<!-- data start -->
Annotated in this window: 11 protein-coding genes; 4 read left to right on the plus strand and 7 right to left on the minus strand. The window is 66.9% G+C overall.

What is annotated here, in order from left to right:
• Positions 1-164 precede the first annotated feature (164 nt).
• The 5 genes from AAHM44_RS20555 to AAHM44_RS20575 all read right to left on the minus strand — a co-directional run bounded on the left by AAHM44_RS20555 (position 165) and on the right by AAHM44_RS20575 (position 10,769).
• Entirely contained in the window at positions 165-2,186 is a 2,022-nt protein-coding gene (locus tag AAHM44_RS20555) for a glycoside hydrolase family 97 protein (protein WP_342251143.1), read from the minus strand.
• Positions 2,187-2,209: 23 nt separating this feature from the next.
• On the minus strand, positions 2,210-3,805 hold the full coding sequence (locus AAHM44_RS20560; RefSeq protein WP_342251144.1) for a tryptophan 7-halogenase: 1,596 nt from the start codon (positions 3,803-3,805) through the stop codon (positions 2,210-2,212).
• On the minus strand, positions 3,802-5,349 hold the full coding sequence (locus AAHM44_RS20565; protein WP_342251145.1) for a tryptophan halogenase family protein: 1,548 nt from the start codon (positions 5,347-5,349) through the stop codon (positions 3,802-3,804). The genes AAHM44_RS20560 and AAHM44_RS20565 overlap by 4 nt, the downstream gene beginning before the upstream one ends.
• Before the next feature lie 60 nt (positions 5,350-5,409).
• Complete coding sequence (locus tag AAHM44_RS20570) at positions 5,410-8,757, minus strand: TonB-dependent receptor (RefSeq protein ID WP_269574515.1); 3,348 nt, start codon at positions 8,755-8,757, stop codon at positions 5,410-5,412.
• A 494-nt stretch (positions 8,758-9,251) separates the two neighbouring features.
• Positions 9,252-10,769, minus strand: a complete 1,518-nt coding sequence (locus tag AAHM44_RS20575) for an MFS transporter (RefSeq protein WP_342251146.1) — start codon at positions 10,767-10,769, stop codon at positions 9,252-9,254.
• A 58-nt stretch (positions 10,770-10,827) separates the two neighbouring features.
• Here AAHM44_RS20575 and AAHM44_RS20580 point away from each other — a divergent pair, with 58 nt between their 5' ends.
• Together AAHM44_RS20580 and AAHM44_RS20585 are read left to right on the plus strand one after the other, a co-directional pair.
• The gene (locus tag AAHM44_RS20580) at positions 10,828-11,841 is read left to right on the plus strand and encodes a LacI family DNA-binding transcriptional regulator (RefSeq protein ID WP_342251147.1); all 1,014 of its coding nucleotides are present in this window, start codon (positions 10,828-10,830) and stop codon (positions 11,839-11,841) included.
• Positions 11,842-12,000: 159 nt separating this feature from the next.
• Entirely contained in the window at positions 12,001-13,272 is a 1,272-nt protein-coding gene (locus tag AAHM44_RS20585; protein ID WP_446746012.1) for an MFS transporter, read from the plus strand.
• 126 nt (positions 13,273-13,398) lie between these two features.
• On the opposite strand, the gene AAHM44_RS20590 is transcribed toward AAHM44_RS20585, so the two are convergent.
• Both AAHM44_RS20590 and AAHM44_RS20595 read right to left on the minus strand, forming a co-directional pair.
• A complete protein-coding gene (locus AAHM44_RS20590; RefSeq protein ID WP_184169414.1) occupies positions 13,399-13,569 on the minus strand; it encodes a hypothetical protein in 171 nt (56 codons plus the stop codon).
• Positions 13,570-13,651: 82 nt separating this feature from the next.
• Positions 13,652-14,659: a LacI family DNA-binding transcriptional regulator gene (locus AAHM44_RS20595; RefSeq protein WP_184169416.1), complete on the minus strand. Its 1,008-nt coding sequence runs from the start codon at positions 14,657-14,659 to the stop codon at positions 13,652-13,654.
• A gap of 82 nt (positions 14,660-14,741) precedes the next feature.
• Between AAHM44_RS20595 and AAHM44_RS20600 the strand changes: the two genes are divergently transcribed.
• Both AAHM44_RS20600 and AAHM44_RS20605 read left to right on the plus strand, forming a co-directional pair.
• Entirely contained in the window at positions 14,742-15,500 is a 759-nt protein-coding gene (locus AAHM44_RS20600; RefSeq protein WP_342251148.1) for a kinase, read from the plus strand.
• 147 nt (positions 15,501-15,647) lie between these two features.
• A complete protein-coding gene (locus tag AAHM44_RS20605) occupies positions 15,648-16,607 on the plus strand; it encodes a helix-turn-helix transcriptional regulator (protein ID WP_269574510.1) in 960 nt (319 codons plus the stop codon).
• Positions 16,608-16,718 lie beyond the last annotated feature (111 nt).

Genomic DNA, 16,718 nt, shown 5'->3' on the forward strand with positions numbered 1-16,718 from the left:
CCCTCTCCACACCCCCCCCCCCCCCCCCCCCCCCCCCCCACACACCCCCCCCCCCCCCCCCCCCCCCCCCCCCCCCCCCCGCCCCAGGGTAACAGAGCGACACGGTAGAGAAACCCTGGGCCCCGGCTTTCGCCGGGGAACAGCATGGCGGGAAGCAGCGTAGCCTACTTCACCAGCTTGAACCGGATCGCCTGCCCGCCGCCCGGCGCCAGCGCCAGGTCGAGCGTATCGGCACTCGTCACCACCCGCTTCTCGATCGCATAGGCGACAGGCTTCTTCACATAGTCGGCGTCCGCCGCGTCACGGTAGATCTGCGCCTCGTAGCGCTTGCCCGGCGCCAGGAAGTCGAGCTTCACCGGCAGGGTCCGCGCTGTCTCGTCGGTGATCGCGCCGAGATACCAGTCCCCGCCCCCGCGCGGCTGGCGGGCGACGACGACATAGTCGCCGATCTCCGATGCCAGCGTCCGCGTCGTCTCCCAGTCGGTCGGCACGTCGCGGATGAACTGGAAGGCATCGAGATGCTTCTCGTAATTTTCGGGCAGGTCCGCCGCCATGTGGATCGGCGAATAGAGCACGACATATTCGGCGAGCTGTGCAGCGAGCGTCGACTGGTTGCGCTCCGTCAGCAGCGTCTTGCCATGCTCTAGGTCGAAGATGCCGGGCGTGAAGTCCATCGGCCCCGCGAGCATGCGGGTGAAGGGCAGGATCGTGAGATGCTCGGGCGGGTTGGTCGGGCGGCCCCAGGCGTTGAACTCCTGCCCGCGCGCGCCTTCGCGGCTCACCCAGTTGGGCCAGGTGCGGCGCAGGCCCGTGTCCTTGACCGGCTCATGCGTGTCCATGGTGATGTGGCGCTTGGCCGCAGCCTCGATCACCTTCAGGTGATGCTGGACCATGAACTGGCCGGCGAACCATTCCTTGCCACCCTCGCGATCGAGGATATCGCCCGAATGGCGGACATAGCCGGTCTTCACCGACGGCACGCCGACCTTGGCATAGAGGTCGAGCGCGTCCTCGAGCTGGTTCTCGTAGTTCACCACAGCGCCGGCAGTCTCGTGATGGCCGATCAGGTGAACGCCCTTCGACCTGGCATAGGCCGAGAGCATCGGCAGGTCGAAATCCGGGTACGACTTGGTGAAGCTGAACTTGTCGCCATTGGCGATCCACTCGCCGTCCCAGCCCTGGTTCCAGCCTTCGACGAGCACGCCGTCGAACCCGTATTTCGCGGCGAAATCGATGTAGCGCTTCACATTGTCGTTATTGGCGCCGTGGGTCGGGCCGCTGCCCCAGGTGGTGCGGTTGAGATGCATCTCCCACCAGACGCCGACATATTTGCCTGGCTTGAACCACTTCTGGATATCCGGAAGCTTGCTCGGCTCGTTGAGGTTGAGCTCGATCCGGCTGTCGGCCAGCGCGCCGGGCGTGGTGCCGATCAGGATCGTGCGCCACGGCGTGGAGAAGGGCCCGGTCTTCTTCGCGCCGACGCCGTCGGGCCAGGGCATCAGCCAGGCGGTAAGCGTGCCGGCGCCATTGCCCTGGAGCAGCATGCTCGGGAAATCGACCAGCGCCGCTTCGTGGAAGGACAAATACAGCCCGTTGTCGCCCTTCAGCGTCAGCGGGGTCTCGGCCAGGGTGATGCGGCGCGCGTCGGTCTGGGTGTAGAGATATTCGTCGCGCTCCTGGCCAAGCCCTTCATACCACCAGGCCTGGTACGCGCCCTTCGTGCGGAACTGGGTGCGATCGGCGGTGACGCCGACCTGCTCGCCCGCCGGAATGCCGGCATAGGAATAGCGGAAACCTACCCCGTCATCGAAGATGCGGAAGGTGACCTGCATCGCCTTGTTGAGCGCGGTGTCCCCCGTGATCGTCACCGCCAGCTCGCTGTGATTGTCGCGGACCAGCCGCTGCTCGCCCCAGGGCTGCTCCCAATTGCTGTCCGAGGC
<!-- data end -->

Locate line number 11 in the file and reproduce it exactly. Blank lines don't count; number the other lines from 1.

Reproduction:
• A 494-nt stretch (positions 8,758-9,251) separates the two neighbouring features.